The 8 American presidents who died while in office

Elizabeth Smith

Throughout the history of the United States, the presidency has been a position of immense responsibility and often great scrutiny. While many presidents have completed their terms and gone on to live long lives after leaving office, there have been occasions where the weight of the office has proven too much, resulting in the untimely deaths of those serving as the nation’s leader.

These moments, marked by tragedy and often shrouded in controversy, serve as reminders of the inherent risks and challenges that come with leading a nation as vast and diverse as the United States.

In this exploration, we delve into the lives and legacies of the American presidents who met their end while in office, each leaving behind a unique imprint on the pages of history.

William Henry Harrison

  • Years in office: 1841
  • Died: April 4, 1841

Harrison has two undesirable presidential factoids to his name: the first of the presidents to die while in office and the shortest term.

The runner-up in the 1836 election, Harrison led Martin Van Buren to victory in 1840 but failed to celebrate his victory. Just 30 days after his inauguration in early March, Harrison caught a cold and died on April 4, 1841.

Zachary Taylor

  • Years in office: 1849-50
  • Died: July 9, 1850

One of the most hated American presidents had probably the most gruesome death of all the presidents who died while in office. After falling ill following some Fourth of July celebrations, Taylor developed a severe case of diarrhea and died a few days later.

Conspiracy theorists believed that Southern secessionists poisoned him because of his slavery policies, but he likely died from a food-borne illness or microbes living in Washington D.C.’s open sewers.

Abraham Lincoln

  • Years in office: 1861-65
  • Died: April 15, 1865

Lincoln was one of the most beloved presidents ever, who however was tragically assassinated at the Petersen House, which was a boarding house located across the street from Ford’s Theatre in Washington.

John Wilkes Booth shot Abraham Lincoln on Good Friday, April 14, 1865, just days after the South surrendered in the Civil War. Lincoln died in the early hours of April 15, at approximately 7:22 a.m. He was one of the first presidents to die while in office and the first to be assassinated.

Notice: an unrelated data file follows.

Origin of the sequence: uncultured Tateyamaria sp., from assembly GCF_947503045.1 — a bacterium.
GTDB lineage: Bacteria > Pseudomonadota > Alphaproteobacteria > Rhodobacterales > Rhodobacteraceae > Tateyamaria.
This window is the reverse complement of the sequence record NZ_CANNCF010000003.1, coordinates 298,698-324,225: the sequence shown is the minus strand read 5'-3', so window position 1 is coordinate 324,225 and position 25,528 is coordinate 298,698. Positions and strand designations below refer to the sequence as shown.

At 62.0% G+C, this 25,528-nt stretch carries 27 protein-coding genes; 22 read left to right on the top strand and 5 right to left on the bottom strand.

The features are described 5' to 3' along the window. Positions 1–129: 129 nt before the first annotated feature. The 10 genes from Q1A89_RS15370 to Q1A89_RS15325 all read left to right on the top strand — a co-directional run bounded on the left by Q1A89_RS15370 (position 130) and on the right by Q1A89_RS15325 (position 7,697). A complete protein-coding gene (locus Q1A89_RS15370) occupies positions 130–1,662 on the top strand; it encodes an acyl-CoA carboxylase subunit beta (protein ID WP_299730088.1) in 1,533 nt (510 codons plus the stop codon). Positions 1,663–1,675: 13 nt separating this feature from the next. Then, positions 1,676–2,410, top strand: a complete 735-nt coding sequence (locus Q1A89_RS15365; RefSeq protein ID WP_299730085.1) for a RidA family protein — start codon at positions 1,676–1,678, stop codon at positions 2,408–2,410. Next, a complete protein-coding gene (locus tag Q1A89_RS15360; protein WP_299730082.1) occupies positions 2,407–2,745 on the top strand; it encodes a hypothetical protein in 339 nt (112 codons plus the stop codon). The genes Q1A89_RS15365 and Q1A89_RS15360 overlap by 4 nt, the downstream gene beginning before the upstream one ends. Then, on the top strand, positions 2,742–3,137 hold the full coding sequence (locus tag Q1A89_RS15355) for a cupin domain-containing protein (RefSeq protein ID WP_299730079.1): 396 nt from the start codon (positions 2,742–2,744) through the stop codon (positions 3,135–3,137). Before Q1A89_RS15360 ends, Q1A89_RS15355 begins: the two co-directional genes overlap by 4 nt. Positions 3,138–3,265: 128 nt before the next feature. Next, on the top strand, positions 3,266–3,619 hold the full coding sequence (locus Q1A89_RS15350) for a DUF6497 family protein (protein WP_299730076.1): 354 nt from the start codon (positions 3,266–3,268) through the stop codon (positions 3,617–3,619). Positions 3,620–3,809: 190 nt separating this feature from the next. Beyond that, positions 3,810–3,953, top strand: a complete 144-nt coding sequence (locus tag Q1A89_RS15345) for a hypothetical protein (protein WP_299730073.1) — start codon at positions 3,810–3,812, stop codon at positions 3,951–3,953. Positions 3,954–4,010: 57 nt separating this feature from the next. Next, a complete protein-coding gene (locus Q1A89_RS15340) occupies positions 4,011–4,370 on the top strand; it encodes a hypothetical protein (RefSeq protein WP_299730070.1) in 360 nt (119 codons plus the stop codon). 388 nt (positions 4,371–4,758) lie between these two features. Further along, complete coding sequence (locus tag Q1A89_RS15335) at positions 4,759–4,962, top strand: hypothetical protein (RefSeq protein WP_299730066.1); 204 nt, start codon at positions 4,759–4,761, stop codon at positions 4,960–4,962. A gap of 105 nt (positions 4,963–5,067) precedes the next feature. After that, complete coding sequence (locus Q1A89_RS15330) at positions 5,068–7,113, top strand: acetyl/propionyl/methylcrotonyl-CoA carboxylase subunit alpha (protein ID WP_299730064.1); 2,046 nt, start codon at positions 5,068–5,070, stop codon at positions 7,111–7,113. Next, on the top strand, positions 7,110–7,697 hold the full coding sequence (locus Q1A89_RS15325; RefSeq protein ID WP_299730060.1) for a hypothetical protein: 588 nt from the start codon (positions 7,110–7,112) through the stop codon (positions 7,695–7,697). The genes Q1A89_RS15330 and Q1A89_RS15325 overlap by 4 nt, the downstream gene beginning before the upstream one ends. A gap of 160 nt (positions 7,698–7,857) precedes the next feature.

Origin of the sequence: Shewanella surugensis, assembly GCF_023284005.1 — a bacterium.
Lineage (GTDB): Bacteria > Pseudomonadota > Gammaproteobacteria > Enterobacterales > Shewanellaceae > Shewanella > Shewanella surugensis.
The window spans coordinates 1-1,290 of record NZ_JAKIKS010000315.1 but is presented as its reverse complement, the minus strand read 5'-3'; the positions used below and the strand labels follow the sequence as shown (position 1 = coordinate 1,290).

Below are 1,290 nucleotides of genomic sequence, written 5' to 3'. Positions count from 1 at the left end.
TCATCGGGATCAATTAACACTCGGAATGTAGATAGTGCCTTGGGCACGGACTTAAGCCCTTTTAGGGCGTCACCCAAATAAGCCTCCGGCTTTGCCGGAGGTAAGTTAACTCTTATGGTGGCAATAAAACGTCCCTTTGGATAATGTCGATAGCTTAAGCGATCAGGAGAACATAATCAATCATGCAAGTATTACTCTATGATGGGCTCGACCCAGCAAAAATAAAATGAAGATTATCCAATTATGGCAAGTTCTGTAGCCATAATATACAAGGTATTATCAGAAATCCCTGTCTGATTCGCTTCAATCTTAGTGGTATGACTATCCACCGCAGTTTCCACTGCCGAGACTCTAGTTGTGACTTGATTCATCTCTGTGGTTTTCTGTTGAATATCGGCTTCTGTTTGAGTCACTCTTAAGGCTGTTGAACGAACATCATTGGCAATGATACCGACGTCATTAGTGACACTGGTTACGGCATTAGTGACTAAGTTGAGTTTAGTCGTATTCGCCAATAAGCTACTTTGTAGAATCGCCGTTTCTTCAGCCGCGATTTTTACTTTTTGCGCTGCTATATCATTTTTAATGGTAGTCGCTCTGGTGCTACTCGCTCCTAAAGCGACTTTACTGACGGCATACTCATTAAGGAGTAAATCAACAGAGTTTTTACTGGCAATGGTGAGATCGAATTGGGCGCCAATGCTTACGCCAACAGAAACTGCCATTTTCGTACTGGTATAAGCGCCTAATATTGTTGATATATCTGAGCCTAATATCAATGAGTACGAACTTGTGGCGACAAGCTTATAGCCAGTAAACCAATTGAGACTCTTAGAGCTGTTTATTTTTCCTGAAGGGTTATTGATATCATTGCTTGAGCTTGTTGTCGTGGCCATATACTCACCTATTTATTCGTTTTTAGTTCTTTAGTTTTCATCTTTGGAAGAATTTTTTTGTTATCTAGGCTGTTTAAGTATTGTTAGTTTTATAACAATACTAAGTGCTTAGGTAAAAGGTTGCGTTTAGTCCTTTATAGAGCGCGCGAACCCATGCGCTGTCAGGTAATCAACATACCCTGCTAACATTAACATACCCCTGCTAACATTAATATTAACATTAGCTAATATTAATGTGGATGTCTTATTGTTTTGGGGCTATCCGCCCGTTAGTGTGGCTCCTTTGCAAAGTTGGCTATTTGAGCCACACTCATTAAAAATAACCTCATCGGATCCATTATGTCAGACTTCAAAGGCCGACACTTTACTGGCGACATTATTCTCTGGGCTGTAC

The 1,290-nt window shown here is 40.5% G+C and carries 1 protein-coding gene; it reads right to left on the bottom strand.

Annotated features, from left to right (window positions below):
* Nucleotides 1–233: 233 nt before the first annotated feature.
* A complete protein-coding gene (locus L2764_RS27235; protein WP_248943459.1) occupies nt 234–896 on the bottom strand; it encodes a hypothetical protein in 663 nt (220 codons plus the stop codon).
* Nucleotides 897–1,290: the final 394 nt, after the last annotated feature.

James Garfield

  • Years in office: 1881
  • Died: September 19, 1881

James Garfield, the 20th President of the United States, was assassinated by Charles J. Guiteau on July 2, 1881. He was shot in the shoulder and back, but the wounds were not immediately fatal. Garfield had some ups and downs, but his condition did not improve and he died more than two months after being shot.

William McKinley

  • Years in office: 1897-1901
  • Died: September 14, 1901

Nearly 20 years after James Garfield’s assassination, William McKinley suffered the same fate. He was shot while meeting the public on September 6, 1901 and died of gangrene eight days later.

McKinley avoided having personal security, but after he was assassinated, Congress passed a law requiring the Secret Service to protect the president.

Warren G. Harding

  • Years in office: 1921-23
  • Died: August 2, 1923

Warren G. Harding led one of the most corrupt presidential administrations ever, and he did all that damage in just half a term. People theorized at the time that Harding was poisoned, but he suffered a fatal heart attack while visiting San Francisco after about 28 months in office.

Franklin Delano Roosevelt

  • Years in office: 1933-1945
  • Died: April 12, 1945

Franklin Delano Roosevelt has several presidential superlatives. He is the longest-serving president, winner of four elections and the man who led the country out of the depression.

He was also one of the few presidents who died while in office. Roosevelt died of a massive stroke less than a month before the fighting of World War II ended in Europe.

John F. Kennedy

  • Years in office: 1961-63
  • Died: November 22, 1963

John F. Kennedy is the last of the presidents who died while in office. Just as with Abraham Lincoln, most people know all about his assassination.

Kennedy, the 35th President of the United States, was assassinated on November 22, 1963, in Dallas, Texas. He was riding in a motorcade through Dealey Plaza when he was shot by Lee Harvey Oswald, who was positioned in a nearby building.

Kennedy was struck by two bullets, one in the upper back and another in the head. The second shot proved fatal. Kennedy’s assassination remains one of the most significant events in modern American history, and various conspiracy theories continue to surround the circumstances of his death.

Read also: Who can run for president of the United States? Requirements, role and powers

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